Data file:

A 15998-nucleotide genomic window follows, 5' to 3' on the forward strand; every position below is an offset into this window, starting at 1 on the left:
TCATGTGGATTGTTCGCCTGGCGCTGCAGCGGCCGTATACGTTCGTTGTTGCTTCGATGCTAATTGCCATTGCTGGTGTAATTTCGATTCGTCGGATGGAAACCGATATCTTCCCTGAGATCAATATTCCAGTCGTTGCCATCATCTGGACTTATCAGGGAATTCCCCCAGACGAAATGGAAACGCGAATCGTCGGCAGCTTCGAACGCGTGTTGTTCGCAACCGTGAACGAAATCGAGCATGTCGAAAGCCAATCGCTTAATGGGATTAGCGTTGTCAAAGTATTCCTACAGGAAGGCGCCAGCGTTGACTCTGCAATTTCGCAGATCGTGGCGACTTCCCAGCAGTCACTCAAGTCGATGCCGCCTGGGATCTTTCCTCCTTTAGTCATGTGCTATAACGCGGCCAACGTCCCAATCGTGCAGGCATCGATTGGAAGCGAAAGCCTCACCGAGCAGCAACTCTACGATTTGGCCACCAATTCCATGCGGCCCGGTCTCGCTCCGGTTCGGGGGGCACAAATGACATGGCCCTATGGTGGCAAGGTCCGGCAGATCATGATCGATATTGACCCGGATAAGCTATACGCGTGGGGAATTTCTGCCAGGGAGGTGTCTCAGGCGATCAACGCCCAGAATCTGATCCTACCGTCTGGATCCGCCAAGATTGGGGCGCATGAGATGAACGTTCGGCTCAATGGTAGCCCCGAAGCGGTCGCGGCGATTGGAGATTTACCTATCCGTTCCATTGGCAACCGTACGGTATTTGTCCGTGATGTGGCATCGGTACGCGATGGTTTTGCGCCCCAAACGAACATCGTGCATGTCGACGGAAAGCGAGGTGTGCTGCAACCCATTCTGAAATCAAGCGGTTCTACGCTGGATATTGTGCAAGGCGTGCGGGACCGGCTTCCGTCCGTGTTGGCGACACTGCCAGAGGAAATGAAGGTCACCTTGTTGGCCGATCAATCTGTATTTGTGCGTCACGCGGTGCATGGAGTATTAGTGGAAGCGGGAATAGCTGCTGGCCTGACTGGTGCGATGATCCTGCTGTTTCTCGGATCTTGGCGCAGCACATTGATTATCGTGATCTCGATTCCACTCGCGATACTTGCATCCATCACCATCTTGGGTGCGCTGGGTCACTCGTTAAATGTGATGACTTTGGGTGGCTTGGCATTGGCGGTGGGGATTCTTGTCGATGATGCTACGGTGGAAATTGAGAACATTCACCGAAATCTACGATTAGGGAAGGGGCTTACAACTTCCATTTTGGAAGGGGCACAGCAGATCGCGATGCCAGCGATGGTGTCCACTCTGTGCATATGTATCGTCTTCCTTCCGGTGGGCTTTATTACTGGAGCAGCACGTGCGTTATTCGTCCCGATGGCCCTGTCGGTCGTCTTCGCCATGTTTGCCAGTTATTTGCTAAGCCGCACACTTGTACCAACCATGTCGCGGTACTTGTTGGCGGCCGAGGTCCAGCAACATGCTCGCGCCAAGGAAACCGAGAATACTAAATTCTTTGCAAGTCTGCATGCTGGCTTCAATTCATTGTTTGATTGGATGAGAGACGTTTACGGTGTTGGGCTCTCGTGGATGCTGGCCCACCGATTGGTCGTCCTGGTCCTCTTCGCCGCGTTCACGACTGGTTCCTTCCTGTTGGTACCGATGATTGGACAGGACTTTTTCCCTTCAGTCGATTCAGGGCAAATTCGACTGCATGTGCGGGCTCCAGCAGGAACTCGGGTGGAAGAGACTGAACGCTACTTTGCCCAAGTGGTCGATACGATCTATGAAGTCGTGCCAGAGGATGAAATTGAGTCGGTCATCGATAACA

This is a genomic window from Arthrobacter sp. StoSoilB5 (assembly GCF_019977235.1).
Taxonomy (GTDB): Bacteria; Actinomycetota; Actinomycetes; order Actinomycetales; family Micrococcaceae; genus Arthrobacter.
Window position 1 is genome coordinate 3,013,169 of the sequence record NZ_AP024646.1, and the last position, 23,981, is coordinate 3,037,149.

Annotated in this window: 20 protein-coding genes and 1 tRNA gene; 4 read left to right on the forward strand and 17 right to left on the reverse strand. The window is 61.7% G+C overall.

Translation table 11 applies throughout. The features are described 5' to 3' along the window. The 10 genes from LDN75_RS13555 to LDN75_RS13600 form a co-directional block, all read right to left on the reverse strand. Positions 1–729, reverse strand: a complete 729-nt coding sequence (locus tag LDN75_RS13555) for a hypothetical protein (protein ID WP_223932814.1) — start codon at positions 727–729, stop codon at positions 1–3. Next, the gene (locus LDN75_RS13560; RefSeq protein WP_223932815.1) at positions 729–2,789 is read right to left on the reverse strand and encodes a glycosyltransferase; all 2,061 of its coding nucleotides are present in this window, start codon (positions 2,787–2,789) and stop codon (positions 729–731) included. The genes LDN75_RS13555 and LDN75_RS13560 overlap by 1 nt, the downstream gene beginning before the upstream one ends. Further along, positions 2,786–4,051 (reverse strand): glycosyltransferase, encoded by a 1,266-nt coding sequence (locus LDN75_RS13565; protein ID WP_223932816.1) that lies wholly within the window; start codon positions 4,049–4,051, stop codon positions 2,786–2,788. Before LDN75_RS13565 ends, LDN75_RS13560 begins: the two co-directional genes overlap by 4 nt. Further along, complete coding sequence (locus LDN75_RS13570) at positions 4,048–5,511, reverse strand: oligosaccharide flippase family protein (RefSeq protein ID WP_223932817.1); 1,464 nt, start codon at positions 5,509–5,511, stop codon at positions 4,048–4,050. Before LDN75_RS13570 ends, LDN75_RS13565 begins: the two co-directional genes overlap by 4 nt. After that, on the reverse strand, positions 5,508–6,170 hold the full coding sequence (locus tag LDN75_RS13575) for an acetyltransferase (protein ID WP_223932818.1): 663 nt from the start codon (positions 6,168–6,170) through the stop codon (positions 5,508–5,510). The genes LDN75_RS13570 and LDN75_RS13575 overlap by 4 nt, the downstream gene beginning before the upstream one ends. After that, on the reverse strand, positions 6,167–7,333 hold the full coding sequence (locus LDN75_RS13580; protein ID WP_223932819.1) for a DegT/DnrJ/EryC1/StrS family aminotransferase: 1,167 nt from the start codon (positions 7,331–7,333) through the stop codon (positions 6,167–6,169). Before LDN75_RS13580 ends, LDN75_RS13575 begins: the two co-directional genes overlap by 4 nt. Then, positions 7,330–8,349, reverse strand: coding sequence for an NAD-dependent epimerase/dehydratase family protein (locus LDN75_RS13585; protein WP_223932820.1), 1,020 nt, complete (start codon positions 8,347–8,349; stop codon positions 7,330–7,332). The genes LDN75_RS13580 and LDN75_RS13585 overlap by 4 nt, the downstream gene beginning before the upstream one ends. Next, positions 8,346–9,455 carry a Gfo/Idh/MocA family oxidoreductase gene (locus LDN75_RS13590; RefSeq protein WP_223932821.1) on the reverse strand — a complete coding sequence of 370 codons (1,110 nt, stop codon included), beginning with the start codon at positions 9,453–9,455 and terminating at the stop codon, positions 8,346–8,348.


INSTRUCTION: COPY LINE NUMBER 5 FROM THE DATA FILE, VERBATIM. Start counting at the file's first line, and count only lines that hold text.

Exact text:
Window position 1 is genome coordinate 3,013,169 of the sequence record NZ_AP024646.1, and the last position, 23,981, is coordinate 3,037,149.